North Cowichan to get UV water filters
Homes and businesses south of Herd Rd. will soon have a different taste to their water, after the district of North Cowichan installs an ultra violet filtering system this summer.
Presently, the district uses chlorine twice a year to flush the mains and reservoirs.
North Cowichan’s manager of Engineering, John McKay, said the UV system should shed light on some of the bad stuff.
“There’s no impact on the water other than it kills bacteria,” he explained. “We’re not having to add anything to the water, we’re just shining a light through it.”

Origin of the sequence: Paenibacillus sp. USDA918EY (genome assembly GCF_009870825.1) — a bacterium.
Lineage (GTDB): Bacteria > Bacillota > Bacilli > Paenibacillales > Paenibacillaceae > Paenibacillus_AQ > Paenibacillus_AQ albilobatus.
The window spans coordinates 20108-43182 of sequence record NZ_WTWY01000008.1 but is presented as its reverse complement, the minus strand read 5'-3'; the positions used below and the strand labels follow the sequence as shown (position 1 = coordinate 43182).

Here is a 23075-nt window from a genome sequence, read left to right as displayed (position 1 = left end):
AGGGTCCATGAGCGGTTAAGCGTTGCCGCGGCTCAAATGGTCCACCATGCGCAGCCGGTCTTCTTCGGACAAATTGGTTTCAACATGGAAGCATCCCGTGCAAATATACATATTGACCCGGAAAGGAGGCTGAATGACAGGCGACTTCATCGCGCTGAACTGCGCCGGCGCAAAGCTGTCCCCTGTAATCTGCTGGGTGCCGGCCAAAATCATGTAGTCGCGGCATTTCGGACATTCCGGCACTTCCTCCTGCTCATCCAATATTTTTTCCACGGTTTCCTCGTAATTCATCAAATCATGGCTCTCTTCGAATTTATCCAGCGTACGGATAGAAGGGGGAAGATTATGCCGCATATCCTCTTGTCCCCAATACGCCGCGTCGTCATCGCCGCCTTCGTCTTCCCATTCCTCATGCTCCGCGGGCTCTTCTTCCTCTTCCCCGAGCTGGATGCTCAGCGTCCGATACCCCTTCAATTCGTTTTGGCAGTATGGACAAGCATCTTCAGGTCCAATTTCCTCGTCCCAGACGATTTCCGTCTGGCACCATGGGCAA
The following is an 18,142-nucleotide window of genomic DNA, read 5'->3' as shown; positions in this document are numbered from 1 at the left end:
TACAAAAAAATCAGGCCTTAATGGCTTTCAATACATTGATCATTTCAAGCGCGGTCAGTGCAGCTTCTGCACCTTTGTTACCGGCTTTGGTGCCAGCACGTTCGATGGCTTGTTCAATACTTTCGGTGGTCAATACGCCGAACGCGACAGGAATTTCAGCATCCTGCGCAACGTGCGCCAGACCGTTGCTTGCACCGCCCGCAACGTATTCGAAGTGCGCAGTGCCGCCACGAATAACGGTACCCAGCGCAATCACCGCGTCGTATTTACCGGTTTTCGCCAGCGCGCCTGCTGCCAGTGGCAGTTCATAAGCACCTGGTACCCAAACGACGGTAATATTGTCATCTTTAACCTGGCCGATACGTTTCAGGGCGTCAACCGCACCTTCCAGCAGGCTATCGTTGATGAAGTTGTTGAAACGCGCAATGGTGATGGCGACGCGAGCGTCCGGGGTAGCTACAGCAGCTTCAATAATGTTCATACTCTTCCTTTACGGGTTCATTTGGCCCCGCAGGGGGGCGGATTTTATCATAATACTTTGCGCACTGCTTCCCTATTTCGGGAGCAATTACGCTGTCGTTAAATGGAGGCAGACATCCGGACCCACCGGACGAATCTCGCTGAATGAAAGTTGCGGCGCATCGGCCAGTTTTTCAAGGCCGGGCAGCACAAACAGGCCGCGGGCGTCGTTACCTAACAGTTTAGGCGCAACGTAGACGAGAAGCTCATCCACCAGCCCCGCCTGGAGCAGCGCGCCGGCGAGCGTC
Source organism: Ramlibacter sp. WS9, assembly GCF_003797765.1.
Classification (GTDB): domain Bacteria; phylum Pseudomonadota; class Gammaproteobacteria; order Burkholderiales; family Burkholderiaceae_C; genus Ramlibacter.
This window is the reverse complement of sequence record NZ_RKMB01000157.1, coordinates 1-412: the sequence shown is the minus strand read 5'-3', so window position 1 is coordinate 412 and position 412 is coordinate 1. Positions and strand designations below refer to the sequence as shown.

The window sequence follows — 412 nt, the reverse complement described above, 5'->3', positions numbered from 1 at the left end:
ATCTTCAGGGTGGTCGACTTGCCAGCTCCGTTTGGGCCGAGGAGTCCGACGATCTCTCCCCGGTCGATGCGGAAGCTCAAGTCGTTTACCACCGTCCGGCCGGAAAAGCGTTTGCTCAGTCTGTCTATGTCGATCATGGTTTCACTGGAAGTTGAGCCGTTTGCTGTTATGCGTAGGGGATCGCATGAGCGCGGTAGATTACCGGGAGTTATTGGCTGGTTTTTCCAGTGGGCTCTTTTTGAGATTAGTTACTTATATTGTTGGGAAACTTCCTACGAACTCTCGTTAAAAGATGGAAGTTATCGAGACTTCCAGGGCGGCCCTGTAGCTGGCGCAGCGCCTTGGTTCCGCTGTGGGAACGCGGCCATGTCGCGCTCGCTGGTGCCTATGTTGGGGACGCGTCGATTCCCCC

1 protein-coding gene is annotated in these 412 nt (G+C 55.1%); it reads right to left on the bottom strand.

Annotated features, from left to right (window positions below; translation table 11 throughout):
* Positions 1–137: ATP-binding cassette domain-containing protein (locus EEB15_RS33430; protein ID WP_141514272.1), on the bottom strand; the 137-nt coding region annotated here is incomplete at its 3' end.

The Chief Medical Health Officer with the Vancouver Island Health Authority, Dr. Paul Hasselback, pointed out that B.C. jurisdictions have been lagging behind national standards when it comes to water quality, but that many are now catching up. Part of that is determining what system is useful based on the nature of the water.
“Chlorine is very good at killing bacteria and killing viruses but actually doesn’t do a very good job when it comes to parasites,” he explained. “UV can be quite good for some of the parasites.”
Hasselback said jurisdictions have been improving their systems since the 1990s, when there were 29 cases of parasites in the province.
McKay said the UV filtration system is costing $4 million and serving some 6,000 homes in the south part of North Cowichan.
It should be up and running before the summer is over.
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